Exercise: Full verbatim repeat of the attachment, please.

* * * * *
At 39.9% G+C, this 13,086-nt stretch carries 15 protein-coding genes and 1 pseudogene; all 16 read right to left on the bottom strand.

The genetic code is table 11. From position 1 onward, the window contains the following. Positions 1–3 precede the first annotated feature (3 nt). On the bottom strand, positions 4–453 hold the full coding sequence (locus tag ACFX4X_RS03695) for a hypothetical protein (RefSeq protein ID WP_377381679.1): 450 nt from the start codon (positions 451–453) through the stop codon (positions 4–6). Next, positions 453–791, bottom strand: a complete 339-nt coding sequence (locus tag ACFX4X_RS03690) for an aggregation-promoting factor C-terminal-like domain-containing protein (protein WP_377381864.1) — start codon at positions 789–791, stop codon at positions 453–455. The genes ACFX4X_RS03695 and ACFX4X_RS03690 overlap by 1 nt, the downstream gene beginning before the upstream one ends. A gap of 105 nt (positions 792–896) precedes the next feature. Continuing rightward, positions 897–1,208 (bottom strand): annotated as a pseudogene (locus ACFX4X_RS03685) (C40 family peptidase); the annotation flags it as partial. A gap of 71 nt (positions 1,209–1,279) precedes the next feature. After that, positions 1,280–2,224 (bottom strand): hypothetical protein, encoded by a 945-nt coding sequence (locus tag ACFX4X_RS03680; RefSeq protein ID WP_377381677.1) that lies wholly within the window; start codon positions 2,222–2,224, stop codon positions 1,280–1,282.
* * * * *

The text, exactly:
At 39.9% G+C, this 13,086-nt stretch carries 15 protein-coding genes and 1 pseudogene; all 16 read right to left on the bottom strand.

The genetic code is table 11. From position 1 onward, the window contains the following. Positions 1–3 precede the first annotated feature (3 nt). On the bottom strand, positions 4–453 hold the full coding sequence (locus tag ACFX4X_RS03695) for a hypothetical protein (RefSeq protein ID WP_377381679.1): 450 nt from the start codon (positions 451–453) through the stop codon (positions 4–6). Next, positions 453–791, bottom strand: a complete 339-nt coding sequence (locus tag ACFX4X_RS03690) for an aggregation-promoting factor C-terminal-like domain-containing protein (protein WP_377381864.1) — start codon at positions 789–791, stop codon at positions 453–455. The genes ACFX4X_RS03695 and ACFX4X_RS03690 overlap by 1 nt, the downstream gene beginning before the upstream one ends. A gap of 105 nt (positions 792–896) precedes the next feature. Continuing rightward, positions 897–1,208 (bottom strand): annotated as a pseudogene (locus ACFX4X_RS03685) (C40 family peptidase); the annotation flags it as partial. A gap of 71 nt (positions 1,209–1,279) precedes the next feature. After that, positions 1,280–2,224 (bottom strand): hypothetical protein, encoded by a 945-nt coding sequence (locus tag ACFX4X_RS03680; RefSeq protein ID WP_377381677.1) that lies wholly within the window; start codon positions 2,222–2,224, stop codon positions 1,280–1,282.